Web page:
Are women predisposed to sugar addictions?

You all know the cliche image: A woman gets dumped and as her and her best friend sit at the edge of the bed declaring "what a jerk" he is and "how much better off she is without him", the ice cream comes out. But why is this? It could easily be a bucket of fried chicken or a bag of chips. But it's not. I've been with friends through breakups as well as my own and there was always a lot of ice cream consumed.  A new study suggests that this may not be a random junk food selection. Women may actually find more solace in sugary comfort foods as opposed to salty. In our brain, a little receptor, the dopamine receptor D2 (or DRD2 for short), must be activated or switched on for us to feel pleasure. The amino acid dopamine triggers this response. Sugar and other stimulating addictions increase dopamine in the short term. The only problem is it appears that those with sugar addictions, compulsive eating, and obesity have DRD2 systems that need much more stimulation to feel pleasure. Those who have sugar addiction, it seems have fewer D2 dopamine receptors and they need extra stimulation to make them “turn on” Scientists have recently determined that a gene linked to obesity makes ice cream and sugary foods tastier for women. Dr. Patricia Silveira, from McGill University, said:
'We found that a variation in a gene that regulates the activity of dopamine, which regulates the individual's response to tasty food, predicted the amount of "comfort" foods - highly palatable foods such as ice cream, candy or calorie-laden snacks. This effect was especially increased for girls who we found carried the genetic allele that decreases dopamine function.'
The science demonstrating that people can be biologically addicted to sugar in the same way we can be addicted to heroin, cocaine or nicotine is clear. Bingeing and addictive behaviors are eerily similar in alcoholics and sugar addicts. In fact, most recovering alcoholics often switch to another easily available drug: Sugar. Overcoming Your Addiction to Sugar Despite being stuck with the sugar addiction low pleasure gene, you may be able to modify its activity by modulating your brain chemistry and receptor function with the use of specific nutrients that either improve gene expression, or modify the activity, the enzymes, or the receptors, even if they are somewhat impaired. For those with personal struggles with food addiction, remember it is not a moral failing or lack of willpower. Here are a five suggestions to break food addictions. 1. Balance your blood sugar: Research studies say that low blood sugar levels are associated with LOWER overall blood flow to the brain, which means more BAD decisions. To keep your blood sugar stable:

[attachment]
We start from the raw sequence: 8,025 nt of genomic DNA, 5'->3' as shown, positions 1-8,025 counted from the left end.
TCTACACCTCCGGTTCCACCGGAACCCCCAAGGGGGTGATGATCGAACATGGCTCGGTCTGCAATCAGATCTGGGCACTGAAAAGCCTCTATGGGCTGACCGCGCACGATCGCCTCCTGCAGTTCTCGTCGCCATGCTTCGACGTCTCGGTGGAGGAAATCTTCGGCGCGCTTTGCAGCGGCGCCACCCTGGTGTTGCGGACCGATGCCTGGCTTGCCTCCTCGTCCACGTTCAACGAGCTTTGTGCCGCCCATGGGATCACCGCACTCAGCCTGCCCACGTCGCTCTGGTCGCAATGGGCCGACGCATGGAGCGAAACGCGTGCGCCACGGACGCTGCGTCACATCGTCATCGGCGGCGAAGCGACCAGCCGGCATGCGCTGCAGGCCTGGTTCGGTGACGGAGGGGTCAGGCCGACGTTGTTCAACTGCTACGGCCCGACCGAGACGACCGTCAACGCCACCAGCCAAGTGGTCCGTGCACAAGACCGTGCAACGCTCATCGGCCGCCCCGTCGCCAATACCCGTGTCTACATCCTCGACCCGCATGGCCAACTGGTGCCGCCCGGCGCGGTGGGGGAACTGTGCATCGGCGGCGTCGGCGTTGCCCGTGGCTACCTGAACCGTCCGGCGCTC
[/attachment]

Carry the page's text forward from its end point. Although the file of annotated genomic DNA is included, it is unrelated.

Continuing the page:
• Eat a nutritious breakfast with some protein like eggs, protein shakes, or nut butters. Studies repeatedly show that eating a healthy breakfast helps people maintain weight loss.
  • Also, have smaller meals throughout the day. Eat every 3-4 hours and have some protein with each snack or meal (lean animal protein, nuts, seeds, beans).
  • Avoid eating 3 hours before bedtime.
2. Eliminate sugar and artificial sweeteners and your cravings will go away: Go cold turkey. If you are addicted to narcotics or alcohol you can’t simply just cut down. You have to stop for you brain to reset. Eliminate refined sugars, sodas, fruit juices, and artificial sweeteners from your diet. These are all drugs that will fuel cravings. 3. Determine if hidden food allergies are triggering your cravings. We often crave the very foods that we have a hidden allergy to. Try elimination diets to determine if this could be the case for you. 4. Get 7-8 hours of sleep. Research shows that lack of sleep increases cravings. 5. Optimize your nutrient status with craving cutting supplements
  • Optimize your vitamin D level: According to one study, when Vitamin D levels are low, the hormone that helps turn off your appetite doesn’t work and people feel hungry all the time, no matter how much they eat.
  • Optimize omega-3s: Low levels of omega three fatty acids are involved in normal brain cell function, insulin control and inflammation.
  • Consider taking natural supplements for cravings control. Glutamine, tyrosine, 5-HTP are amino acids that help reduce cravings. Stress reducing herbs such as Rhodiola can help. Chromium balances blood sugar and can help take the edge off cravings. Glucomannan fiber is very helpful to reduce the spikes in sugar and insulin that drive cravings and hunger.

Above all, balanced nutrition is key - which is exactly what our 14 Day Guide provides. Our nutrition guide gives you a full meal plan with modifiers and swap out foods because we KNOW not everyone likes the same foods. Click here to check out the nutrition guide.



Leave a comment

All comments are moderated before being published